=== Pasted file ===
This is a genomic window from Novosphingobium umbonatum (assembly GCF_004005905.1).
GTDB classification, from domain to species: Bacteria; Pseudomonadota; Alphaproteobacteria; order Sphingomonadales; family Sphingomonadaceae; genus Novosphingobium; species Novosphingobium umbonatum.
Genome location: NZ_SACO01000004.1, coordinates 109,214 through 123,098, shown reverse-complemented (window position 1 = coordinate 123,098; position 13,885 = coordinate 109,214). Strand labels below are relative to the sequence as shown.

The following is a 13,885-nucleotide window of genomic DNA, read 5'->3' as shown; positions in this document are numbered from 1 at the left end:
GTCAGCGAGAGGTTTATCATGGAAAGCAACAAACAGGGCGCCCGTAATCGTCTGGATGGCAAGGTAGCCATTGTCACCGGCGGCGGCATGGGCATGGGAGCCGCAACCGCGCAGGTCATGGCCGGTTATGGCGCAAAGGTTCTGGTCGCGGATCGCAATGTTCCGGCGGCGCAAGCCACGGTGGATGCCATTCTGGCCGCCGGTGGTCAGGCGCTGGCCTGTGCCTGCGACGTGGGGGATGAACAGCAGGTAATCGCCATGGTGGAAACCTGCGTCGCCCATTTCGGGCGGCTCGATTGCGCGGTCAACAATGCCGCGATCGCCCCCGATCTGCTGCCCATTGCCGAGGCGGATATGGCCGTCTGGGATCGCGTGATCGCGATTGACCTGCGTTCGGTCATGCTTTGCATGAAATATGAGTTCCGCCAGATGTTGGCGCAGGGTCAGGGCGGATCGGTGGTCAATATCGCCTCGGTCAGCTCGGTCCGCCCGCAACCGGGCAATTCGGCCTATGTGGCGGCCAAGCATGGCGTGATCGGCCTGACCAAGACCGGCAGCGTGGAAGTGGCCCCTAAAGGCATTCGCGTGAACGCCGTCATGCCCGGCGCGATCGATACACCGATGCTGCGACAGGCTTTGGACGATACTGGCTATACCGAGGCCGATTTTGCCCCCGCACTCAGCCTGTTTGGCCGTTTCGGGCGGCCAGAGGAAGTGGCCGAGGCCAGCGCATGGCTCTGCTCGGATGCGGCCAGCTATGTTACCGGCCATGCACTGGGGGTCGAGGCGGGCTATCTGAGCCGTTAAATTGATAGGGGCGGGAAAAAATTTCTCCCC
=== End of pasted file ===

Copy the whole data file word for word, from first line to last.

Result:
This is a genomic window from Novosphingobium umbonatum (assembly GCF_004005905.1).
GTDB classification, from domain to species: Bacteria; Pseudomonadota; Alphaproteobacteria; order Sphingomonadales; family Sphingomonadaceae; genus Novosphingobium; species Novosphingobium umbonatum.
Genome location: NZ_SACO01000004.1, coordinates 109,214 through 123,098, shown reverse-complemented (window position 1 = coordinate 123,098; position 13,885 = coordinate 109,214). Strand labels below are relative to the sequence as shown.

The following is a 13,885-nucleotide window of genomic DNA, read 5'->3' as shown; positions in this document are numbered from 1 at the left end:
GTCAGCGAGAGGTTTATCATGGAAAGCAACAAACAGGGCGCCCGTAATCGTCTGGATGGCAAGGTAGCCATTGTCACCGGCGGCGGCATGGGCATGGGAGCCGCAACCGCGCAGGTCATGGCCGGTTATGGCGCAAAGGTTCTGGTCGCGGATCGCAATGTTCCGGCGGCGCAAGCCACGGTGGATGCCATTCTGGCCGCCGGTGGTCAGGCGCTGGCCTGTGCCTGCGACGTGGGGGATGAACAGCAGGTAATCGCCATGGTGGAAACCTGCGTCGCCCATTTCGGGCGGCTCGATTGCGCGGTCAACAATGCCGCGATCGCCCCCGATCTGCTGCCCATTGCCGAGGCGGATATGGCCGTCTGGGATCGCGTGATCGCGATTGACCTGCGTTCGGTCATGCTTTGCATGAAATATGAGTTCCGCCAGATGTTGGCGCAGGGTCAGGGCGGATCGGTGGTCAATATCGCCTCGGTCAGCTCGGTCCGCCCGCAACCGGGCAATTCGGCCTATGTGGCGGCCAAGCATGGCGTGATCGGCCTGACCAAGACCGGCAGCGTGGAAGTGGCCCCTAAAGGCATTCGCGTGAACGCCGTCATGCCCGGCGCGATCGATACACCGATGCTGCGACAGGCTTTGGACGATACTGGCTATACCGAGGCCGATTTTGCCCCCGCACTCAGCCTGTTTGGCCGTTTCGGGCGGCCAGAGGAAGTGGCCGAGGCCAGCGCATGGCTCTGCTCGGATGCGGCCAGCTATGTTACCGGCCATGCACTGGGGGTCGAGGCGGGCTATCTGAGCCGTTAAATTGATAGGGGCGGGAAAAAATTTCTCCCC